Much like its neighbor a few hundred miles west across the great state of Georgia, South Carolina’s recent immigration law is under scrutiny by the federal government.
The U.S. Department of Justice (DOJ) yesterday sought an injunction in South Carolina against portions of its state law, signed June 27 and set to take effect Jan. 1, 2012.
The South Carolina law is facing similar criticism to Alabama’s legislation over regulations requiring police to check the status of suspected illegals if they’re detained for a separate offense. South Carolina also makes it a crime to knowingly transport or harbor an illegal immigrant.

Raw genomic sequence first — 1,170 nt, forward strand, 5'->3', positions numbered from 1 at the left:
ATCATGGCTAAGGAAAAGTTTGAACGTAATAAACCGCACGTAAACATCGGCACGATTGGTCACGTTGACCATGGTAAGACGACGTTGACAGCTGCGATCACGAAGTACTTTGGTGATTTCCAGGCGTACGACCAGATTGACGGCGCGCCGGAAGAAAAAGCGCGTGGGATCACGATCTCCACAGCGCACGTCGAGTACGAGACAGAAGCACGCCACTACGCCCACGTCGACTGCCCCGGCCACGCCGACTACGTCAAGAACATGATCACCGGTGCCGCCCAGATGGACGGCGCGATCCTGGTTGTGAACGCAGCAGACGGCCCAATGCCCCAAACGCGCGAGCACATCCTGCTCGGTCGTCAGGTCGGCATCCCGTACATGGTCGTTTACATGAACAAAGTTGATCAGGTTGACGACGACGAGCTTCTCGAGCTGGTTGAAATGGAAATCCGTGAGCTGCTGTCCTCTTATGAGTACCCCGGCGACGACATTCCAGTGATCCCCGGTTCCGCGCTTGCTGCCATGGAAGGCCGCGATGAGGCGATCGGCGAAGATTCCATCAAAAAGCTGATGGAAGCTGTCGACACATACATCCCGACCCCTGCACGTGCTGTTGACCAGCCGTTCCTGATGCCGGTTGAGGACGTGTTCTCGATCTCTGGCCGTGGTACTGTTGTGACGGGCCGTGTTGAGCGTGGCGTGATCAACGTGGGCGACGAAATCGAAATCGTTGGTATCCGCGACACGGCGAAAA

The DOJ wrote in a filing to the Charleston Division of the U.S. District Court for the District of South Carolina that the government has pre-eminent authority to regulate immigration matters under the U.S. Constitution.
Despite the significant outcry against these stringent new immigration laws and the DOJ’s protests, in late September, U.S. District Judge Sharon Blackburn upheld significant sections of Alabama’s law, stating that they aren’t pre-empted by federal regulations.
In her decision, Judge Blackburn let stand provisions authorizing police to check detainees’ immigration status as well as public schools’ ability to verify students’ status. However, she enjoined regulations that criminalize illegals from applying for jobs and people from concealing, harboring or shielding illegals.
For more on the battle in South Carolina, read Reuters.